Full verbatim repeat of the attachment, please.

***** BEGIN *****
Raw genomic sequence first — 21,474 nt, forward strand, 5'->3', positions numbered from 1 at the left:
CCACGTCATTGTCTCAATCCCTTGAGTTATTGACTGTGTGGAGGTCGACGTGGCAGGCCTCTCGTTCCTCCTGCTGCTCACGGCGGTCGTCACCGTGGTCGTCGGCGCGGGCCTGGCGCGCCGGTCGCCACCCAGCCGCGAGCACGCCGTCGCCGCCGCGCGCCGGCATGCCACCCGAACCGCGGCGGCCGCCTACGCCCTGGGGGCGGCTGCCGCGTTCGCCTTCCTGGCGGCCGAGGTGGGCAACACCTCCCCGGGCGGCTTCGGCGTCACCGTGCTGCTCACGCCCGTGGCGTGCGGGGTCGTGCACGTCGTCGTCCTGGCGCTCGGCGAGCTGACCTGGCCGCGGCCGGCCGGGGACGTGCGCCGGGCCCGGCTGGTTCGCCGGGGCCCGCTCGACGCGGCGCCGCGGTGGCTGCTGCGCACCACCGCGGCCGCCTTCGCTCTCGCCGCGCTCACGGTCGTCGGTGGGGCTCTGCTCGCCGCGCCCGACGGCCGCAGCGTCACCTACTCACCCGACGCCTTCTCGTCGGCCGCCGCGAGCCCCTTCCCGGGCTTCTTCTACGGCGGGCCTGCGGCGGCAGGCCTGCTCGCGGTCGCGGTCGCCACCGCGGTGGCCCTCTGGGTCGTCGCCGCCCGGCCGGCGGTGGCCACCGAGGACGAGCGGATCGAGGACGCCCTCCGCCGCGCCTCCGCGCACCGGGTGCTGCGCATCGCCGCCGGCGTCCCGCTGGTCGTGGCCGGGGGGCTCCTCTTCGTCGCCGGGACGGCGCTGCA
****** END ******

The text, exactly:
Raw genomic sequence first — 21,474 nt, forward strand, 5'->3', positions numbered from 1 at the left:
CCACGTCATTGTCTCAATCCCTTGAGTTATTGACTGTGTGGAGGTCGACGTGGCAGGCCTCTCGTTCCTCCTGCTGCTCACGGCGGTCGTCACCGTGGTCGTCGGCGCGGGCCTGGCGCGCCGGTCGCCACCCAGCCGCGAGCACGCCGTCGCCGCCGCGCGCCGGCATGCCACCCGAACCGCGGCGGCCGCCTACGCCCTGGGGGCGGCTGCCGCGTTCGCCTTCCTGGCGGCCGAGGTGGGCAACACCTCCCCGGGCGGCTTCGGCGTCACCGTGCTGCTCACGCCCGTGGCGTGCGGGGTCGTGCACGTCGTCGTCCTGGCGCTCGGCGAGCTGACCTGGCCGCGGCCGGCCGGGGACGTGCGCCGGGCCCGGCTGGTTCGCCGGGGCCCGCTCGACGCGGCGCCGCGGTGGCTGCTGCGCACCACCGCGGCCGCCTTCGCTCTCGCCGCGCTCACGGTCGTCGGTGGGGCTCTGCTCGCCGCGCCCGACGGCCGCAGCGTCACCTACTCACCCGACGCCTTCTCGTCGGCCGCCGCGAGCCCCTTCCCGGGCTTCTTCTACGGCGGGCCTGCGGCGGCAGGCCTGCTCGCGGTCGCGGTCGCCACCGCGGTGGCCCTCTGGGTCGTCGCCGCCCGGCCGGCGGTGGCCACCGAGGACGAGCGGATCGAGGACGCCCTCCGCCGCGCCTCCGCGCACCGGGTGCTGCGCATCGCCGCCGGCGTCCCGCTGGTCGTGGCCGGGGGGCTCCTCTTCGTCGCCGGGACGGCGCTGCA